I built this model from the Mick Reeves kit.  It has a fibreglass fuselage, and traditional built up wings with spars and ribs from plywood, sheeted with 1/8” balsa which I covered with fine weave epoxy-glass.  It is 1/7 scale, 85” long, with a wingspan of 60”.  It weighs 30lbs without fuel, has a 1 gallon fuel tank, a gallon of fuel adds another 8lbs to its take off weight.  That gives it a 6 minute flight with a ¼ tank of fuel left in reserve in case of needing to go around or delay landing.  Engine is a single Wren 160 of 160 Newtons or 35lbs static thrust, working through the upper of the two jet pipes.  The whole model is covered in a product called “Flite-Metal” which is a thick, self-adhesive aluminium foil, and needs a lot of hard work to form it to the compound curves and then sand and polish to the correct flat finish.  It has a working brake parachute, and afterburner LED rings.

The radio uses 18 channels to control all the servos, valves and electronic controllers.  Radio has dual-path redundant transmission from the transmitter to two receivers which transfer the signal to a main power distribution box.  The power distribution box handles power regulation from the two lithium-ion batteries that have a total of 10,400mAh capacity, chooses which receiver data to use, and drives many of the servos etc.  There are 5 servos in the tail (2 x all moving tailplanes, rudder, brake chute housing doors, brake chute cable release) so rather than run 5 sets of long servo cables all that way and through connectors where the fuselage splits for transport, I fitted a dual-redundant digital data bus and large capacity power cables from the main power box to a smaller power box in the tail which converts the digital data and sends it to the relevant servo.

Flight handling is quite good, the highly swept wing is very tolerant of angles of attack but is poor at generating lift, so turns and loops tend to be large.  However highly swept wings are not very stable in roll and are easily upset by mild turbulence, so a gyro is fitted but just on the roll axis.  Orientation is a major problem, with a mid-wing and a small span in relation to its size.  Also, the sun reflecting off the aluminium can be dazzling and all you can see at some moments is a shapeless bright flash in the sky, so I have recently toned it down with a dirty wash.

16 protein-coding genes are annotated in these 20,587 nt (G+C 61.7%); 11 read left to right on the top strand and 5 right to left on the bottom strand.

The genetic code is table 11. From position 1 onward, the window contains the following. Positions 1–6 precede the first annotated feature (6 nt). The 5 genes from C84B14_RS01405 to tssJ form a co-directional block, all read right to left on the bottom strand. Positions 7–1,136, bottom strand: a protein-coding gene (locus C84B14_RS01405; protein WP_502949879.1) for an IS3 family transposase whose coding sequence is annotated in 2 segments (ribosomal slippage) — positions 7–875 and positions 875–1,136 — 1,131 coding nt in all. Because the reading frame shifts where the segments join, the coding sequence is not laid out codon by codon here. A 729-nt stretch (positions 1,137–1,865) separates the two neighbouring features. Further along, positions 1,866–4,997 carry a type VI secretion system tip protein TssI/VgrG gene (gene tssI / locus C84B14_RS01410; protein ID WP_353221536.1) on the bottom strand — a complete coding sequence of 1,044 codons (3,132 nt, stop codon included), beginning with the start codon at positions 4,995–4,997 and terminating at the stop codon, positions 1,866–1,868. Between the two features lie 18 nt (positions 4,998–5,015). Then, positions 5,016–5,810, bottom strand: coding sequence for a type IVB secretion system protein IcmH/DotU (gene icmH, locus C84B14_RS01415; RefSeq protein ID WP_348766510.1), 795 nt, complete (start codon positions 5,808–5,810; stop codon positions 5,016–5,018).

The retracts cause a considerable change in centre of gravity and thus a big change in elevator trim.  The main legs retract along the wing sweep angle, so they are special 60 degree twist and turn units to get the wheel to lie flat inside the wing.  The legs are long because it is a mid wing plane, the wheels are very big and have brake units so they are quite heavy at the end of long legs which themselves have to be heavy to be strong enough, so because they move a long way back and forward when up or down, the CG shifts a lot.  The flaps cause a big elevator trim change, and the engine thrust operating through just the top jet pipe also causes a trim change as throttle is moved up and down.  This makes it a very entertaining time in the landing circuit as the wheels coming down pushes the nose down, then each of the two flap settings push the nose up each time, and changing the throttle pushes the nose up or down!  Combinations of flight mode slow transitions, flight mode trims, and mixing removes most of the effects, but early flights before the correct settings were found got rather busy trying to keep the model level!

English Electric Lightning
English Electric Lightning